The Taxpayer Bill of Rights

It is no surprise that the average US citizen has not read the federal tax code – it’s complex and over 70,000 pages long. In the same way, many people are unaware of available tax relief programs, with again just as many people unaware that a list of rights is in place to protect taxpayers.

Learning these rights can help you to better understand how the IRS operates, and in turn, how you can dispute and challenge their attacks on your finances. Below, you can read through the Taxpayer Bill of Rights acknowledged by the IRS; most of which is interpreted in a way that may be easier to understand. You can read the original Taxpayer Bill of Rights on the IRS website here.

Know Your Rights

1. The Right to be Informed

The IRS is legally obligated to be open and upfront with taxpayers in every form. All procedures, instructions, publications, notices, correspondence, and laws must be explained to the best of their ability so that you, as the taxpayer, can respond accordingly. You have the right to be informed of all IRS decisions about your tax accounts and to receive clear explanations of the outcomes.

2. The Right to Quality Service

You have the right to be spoken to in a way that is clear, comprehensive, and respectful. The IRS is not exempt from providing quality service, no matter how much you owe. If you find yourself receiving unacceptable service, you have the right to speak with a supervisor.

3. The Right to Pay No More than the Correct Amount of Tax

The IRS can only charge you what you legally owe, including interest and penalties.

4. The Right to Challenge the IRS’s Position and Be Heard

Taxpayers have the right to raise objections and provide additional documentation in response to formal IRS actions or proposed actions, to expect that the IRS will consider their timely objections and documentation promptly and fairly, and to receive a response if the IRS does not agree with their position.

5. The Right to Appeal an IRS Decision in an Independent Forum

You are entitled to a fair and impartial appeal of most IRS decisions, including penalties, and have the right to receive a written response regarding the Office of Appeals’ decision. You can even take your case to court.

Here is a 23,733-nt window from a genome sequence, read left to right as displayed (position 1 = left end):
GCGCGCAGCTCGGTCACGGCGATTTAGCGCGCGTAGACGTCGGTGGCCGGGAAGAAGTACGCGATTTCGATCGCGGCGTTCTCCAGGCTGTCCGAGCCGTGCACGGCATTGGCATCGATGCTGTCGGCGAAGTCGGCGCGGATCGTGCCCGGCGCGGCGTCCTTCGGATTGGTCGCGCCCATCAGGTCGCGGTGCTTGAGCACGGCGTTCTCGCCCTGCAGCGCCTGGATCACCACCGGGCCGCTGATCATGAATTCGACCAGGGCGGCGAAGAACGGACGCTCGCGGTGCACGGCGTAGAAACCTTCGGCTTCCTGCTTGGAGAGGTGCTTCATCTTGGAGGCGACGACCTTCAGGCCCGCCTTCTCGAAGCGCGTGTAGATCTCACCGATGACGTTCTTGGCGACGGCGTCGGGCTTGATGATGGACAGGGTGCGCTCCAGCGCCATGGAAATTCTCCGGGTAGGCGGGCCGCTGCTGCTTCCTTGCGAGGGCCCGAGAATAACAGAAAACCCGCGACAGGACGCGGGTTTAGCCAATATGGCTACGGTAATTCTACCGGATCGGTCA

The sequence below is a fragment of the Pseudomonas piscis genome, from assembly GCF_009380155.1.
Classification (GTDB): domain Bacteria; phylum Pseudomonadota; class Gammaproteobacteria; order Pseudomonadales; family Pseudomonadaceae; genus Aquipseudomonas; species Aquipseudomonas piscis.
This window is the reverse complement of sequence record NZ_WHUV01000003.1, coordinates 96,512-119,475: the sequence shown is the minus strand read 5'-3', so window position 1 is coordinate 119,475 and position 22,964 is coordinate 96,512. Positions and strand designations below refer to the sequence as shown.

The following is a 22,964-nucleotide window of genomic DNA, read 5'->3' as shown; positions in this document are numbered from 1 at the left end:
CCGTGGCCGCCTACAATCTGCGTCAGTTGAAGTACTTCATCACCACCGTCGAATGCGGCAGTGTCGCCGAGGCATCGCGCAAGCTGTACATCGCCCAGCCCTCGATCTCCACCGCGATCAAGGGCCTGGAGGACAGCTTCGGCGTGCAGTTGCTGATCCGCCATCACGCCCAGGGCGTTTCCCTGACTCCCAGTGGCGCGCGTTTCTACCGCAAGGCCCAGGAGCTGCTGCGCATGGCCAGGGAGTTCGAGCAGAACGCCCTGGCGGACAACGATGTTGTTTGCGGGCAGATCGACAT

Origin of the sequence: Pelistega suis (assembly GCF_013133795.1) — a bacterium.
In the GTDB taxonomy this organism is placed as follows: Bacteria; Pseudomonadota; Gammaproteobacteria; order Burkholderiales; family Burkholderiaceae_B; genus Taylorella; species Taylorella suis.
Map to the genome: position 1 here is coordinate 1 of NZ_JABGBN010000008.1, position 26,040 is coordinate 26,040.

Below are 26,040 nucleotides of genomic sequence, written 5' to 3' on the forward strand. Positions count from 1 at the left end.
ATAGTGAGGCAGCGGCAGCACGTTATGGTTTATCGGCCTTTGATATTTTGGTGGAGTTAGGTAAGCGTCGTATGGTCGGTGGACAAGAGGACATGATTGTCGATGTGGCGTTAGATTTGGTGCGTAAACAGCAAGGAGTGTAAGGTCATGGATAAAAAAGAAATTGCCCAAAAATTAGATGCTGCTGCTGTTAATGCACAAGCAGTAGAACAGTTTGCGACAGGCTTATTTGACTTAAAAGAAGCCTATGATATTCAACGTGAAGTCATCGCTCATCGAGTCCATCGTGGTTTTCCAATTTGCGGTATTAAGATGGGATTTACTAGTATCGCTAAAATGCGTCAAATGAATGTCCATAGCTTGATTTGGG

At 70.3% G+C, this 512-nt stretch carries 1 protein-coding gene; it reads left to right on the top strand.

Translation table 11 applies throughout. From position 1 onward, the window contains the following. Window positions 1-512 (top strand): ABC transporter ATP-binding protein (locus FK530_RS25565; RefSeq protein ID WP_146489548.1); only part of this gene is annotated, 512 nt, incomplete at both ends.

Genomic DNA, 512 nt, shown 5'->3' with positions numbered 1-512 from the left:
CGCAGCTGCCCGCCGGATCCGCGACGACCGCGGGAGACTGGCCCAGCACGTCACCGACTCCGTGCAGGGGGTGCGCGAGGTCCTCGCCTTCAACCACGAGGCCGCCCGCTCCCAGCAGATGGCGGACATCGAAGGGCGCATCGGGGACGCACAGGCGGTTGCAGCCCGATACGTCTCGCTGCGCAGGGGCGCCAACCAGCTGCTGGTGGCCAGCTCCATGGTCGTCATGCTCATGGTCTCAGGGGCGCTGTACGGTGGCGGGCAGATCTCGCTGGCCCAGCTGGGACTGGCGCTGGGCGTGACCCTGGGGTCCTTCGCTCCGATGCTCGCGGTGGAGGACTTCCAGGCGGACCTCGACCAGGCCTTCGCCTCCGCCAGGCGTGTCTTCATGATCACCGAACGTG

6. The Right to Finality

You have the right to know exactly how much time you have to challenge the IRS, as well as the maximum amount of time the IRS has to audit a particular tax year or collect a tax debt. You are also entitled to be informed when the IRS has finished an audit.

7. The Right to Privacy

Taxpayers have the right to expect that any IRS inquiry, examination, or enforcement action will comply with the law and be no more intrusive than necessary, and will respect all due process rights, including search and seizure protections and will provide, where applicable, a collection due process hearing.

8. The Right to Confidentiality

Taxpayers have the right to expect that any information they provide to the IRS will not be disclosed unless authorized by the taxpayer or by law. Taxpayers have the right to expect appropriate action will be taken against employees, return preparers, and others who wrongfully use or disclose taxpayer return information.

9. The Right to Retain Representation

You have the right to choose a professional to represent you in your dealings with the IRS, such as TaxRise. You have the right to seek assistance from a Low-Income Taxpayer Clinic if you cannot afford representation.

10. The Right to a Fair and Just Tax System

Taxpayers have the right to expect the tax system to consider facts and circumstances that might affect their underlying liabilities, ability to pay, or ability to provide information in a timely manner. Taxpayers have the right to receive assistance from the Taxpayer Advocate Service if they are experiencing financial difficulty or if the IRS has not resolved their tax issues properly and timely through its normal channels.

Our Pledge 

TaxRise vows to assist taxpayers in need to the best of our ability, honoring these rights. 

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